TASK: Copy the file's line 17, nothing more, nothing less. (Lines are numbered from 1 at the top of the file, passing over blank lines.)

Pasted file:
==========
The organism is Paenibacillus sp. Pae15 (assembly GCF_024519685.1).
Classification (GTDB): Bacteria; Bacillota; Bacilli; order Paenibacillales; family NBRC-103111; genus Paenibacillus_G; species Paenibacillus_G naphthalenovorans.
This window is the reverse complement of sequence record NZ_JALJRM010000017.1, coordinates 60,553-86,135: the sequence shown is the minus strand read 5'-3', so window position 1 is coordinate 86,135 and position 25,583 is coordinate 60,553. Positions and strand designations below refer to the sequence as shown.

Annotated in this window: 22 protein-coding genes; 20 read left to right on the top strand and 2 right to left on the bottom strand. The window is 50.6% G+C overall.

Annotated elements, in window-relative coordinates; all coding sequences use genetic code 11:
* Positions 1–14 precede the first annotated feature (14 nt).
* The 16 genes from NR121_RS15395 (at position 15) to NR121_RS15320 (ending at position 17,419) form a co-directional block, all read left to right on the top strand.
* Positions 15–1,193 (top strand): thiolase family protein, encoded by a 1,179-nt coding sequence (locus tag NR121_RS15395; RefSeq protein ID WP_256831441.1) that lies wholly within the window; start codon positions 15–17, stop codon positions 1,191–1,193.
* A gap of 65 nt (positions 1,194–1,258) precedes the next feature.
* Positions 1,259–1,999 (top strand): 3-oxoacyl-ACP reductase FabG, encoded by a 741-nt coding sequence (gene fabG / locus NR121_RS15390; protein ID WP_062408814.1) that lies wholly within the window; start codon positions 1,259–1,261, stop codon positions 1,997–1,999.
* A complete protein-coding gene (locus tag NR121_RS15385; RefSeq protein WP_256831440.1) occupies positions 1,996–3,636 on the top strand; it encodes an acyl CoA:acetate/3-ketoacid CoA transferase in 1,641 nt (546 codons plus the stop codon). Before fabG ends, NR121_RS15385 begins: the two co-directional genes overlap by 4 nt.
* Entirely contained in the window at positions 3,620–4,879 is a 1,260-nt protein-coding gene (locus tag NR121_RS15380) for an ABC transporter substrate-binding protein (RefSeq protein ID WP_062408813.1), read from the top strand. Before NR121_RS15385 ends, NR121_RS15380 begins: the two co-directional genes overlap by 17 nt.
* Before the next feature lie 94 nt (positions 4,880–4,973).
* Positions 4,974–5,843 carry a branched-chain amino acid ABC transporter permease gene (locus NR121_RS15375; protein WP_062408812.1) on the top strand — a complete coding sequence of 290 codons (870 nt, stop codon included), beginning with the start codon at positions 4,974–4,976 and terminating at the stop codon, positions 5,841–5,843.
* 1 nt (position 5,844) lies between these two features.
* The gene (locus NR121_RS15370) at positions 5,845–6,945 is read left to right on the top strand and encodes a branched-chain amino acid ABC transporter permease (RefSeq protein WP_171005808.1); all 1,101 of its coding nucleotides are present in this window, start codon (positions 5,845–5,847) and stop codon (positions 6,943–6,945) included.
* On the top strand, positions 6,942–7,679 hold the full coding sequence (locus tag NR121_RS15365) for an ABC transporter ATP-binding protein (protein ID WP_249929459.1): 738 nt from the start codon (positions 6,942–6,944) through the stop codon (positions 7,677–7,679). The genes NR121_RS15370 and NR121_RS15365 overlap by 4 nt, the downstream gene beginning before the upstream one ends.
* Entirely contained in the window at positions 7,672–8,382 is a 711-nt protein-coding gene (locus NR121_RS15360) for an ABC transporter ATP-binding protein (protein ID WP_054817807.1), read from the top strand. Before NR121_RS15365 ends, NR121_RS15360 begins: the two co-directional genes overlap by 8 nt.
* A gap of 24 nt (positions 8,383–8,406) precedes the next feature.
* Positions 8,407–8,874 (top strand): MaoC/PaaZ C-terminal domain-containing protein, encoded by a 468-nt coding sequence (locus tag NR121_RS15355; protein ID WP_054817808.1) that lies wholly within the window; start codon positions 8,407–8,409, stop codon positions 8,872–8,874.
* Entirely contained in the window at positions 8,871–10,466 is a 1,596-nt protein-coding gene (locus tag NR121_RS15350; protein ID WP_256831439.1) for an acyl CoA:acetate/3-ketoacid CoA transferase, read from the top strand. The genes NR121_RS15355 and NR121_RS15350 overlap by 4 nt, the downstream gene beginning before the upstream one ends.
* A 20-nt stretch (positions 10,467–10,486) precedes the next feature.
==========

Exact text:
* On the top strand, positions 6,942–7,679 hold the full coding sequence (locus tag NR121_RS15365) for an ABC transporter ATP-binding protein (protein ID WP_249929459.1): 738 nt from the start codon (positions 6,942–6,944) through the stop codon (positions 7,677–7,679). The genes NR121_RS15370 and NR121_RS15365 overlap by 4 nt, the downstream gene beginning before the upstream one ends.